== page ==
One of the key tasks I was involved in during our recent stocktake was working on rationalising one of our library collections.
When the National Postal Museum merged with the Post Office Archives in the late 1990s, it bought its own library collection. This collection was boxed up and placed in our repository, since then little work has been done to make this material accessible.
A member of staff checking library duplicates
In January 2011, during our last stocktake, these boxes were listed. This enabled us to get an idea of exactly what material was there, and plan how best to deal with it in future. As a result of this exercise a large number of duplicate publications were identified within this collection. These have been removed and disposed of over the past year.
During this year’s stocktake, the task was to identify material in the ‘philatelic library’ (the old National Postal Museum Library) which duplicated material held in our existing Search Room library, or in The Royal Mail Archive. This material has also been disposed of.
This task has a number of benefits. It has created space in our repository area, something which is always at a premium. It has also helped us gain more of an understanding of the ‘philatelic library’ and how it relates to our other holdings.
Sorting the staff reference library
Over the next year we will review the remaining material in the ‘philatelic material’ to ensure that it remains relevant for our users. Ultimately we hope to fully integrate this material into our Search Room library and make it accessible via our online catalogue. The work during our recent stocktake was one step towards this.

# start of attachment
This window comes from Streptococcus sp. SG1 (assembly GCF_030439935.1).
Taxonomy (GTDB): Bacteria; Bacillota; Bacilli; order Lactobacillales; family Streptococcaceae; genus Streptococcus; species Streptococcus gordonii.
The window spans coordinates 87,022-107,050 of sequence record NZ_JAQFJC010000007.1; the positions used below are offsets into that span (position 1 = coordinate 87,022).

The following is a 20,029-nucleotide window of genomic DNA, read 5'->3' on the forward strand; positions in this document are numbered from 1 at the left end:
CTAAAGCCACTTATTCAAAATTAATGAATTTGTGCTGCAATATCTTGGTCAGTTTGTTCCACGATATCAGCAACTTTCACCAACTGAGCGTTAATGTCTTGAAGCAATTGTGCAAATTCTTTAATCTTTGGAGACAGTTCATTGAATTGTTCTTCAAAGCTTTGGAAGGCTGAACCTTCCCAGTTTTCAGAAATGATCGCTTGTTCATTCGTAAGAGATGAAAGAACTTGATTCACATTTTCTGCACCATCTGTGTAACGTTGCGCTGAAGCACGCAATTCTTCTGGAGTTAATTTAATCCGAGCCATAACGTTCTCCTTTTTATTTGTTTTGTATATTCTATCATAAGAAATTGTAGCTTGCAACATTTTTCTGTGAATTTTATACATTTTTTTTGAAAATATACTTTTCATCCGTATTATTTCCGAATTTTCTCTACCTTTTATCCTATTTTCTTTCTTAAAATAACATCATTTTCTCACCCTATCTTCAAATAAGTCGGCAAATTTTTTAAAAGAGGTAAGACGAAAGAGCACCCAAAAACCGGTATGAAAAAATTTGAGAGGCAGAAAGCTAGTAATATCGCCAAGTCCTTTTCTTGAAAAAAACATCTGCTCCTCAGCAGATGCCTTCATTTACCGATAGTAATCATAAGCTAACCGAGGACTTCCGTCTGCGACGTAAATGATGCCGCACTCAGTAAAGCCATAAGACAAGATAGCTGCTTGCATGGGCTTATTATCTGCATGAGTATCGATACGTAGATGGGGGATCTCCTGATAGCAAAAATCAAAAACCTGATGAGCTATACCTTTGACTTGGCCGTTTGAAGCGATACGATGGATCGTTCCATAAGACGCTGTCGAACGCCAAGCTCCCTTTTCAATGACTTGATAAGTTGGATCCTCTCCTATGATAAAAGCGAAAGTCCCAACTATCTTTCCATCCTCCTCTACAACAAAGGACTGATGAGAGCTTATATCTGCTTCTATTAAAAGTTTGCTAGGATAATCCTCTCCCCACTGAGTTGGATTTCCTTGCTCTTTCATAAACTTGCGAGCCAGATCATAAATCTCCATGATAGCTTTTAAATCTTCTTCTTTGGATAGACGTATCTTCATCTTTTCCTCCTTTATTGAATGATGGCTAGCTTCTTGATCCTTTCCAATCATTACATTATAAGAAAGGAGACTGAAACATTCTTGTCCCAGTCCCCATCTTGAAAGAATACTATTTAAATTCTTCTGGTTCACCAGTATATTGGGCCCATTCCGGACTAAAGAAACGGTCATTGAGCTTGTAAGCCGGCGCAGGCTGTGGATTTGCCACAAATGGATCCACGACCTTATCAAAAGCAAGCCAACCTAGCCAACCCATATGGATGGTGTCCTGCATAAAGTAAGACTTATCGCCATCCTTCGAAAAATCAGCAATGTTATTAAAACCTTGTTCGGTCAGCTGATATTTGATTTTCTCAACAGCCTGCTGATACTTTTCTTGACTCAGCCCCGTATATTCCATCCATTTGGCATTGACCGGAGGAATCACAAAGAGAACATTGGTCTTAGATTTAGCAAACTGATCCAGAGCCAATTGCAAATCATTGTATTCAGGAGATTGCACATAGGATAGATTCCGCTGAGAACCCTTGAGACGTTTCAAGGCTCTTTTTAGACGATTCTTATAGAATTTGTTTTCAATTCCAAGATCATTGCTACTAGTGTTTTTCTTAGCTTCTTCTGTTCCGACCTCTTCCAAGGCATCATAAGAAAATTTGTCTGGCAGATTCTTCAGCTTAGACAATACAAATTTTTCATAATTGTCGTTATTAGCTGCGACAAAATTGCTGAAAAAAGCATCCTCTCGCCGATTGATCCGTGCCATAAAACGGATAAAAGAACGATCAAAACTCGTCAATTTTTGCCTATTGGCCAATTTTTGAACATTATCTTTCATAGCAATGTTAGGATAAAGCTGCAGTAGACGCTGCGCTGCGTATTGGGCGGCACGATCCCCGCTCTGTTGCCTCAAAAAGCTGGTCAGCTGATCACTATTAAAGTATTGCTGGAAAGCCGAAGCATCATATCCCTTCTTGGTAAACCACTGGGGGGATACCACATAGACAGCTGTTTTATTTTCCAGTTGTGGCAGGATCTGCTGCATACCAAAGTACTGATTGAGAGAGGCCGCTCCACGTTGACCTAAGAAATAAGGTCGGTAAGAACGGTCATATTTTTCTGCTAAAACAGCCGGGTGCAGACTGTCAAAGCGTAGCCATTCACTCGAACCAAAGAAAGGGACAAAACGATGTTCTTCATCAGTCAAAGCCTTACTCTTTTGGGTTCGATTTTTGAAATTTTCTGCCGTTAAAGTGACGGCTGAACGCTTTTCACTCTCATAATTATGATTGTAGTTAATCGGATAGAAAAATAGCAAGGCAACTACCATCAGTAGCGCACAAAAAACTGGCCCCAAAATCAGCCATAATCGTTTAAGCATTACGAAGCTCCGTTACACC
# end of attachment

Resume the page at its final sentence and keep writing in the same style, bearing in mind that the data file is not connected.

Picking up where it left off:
Stocktake is now over and the Search Room reopened to the public on 28 May, and significant progress was made during stocktake in a number of key areas. These have included the removal of duplicate material across a number of collections (including our own in house filing systems), rehousing photographic material to archival standards, ensuring that records are transferred to appropriate repositories, and auditing the second review files. Some tasks are simply too big to complete in a fortnight, but a concerted burst of attention on these activities can help lay the groundwork for ongoing work over the coming months. All tasks have contributed to getting the collections in good condition to move to our new postal museum, and many will also be of benefit to our users in the shorter term. We appreciate the inconvenience that this closure causes, but hope that these blog posts have provided some insight into why it is necessary. We would like to take this opportunity to thank all our users for their patience over the last couple of weeks.
Helen Dafter – Archivist
Regular visitors to the BPMA’s search room will notice that we have been closed for ‘stock take’ since the start of last week and won’t be reopening until next Monday, 24th January.
Why does the BPMA close for stock take and what happens during this period? Stock take gives BPMA staff both the time and almost as importantly the space to concentrate on large sorting or repackaging tasks that would be very difficult to progress otherwise. Up until this year stock take has taken place for two weeks in December; this year we’ve moved it to January but we’re always open to suggestions as to the most sensible time to hold it and haven’t decided for certain when to schedule it into 2012.
Re-housing film stills and checking duplicate posters.
It involves almost all the archivists among the BPMA’s staff, both in the archive and records management and cataloguing teams (about ten staff in all), working on a number of projects.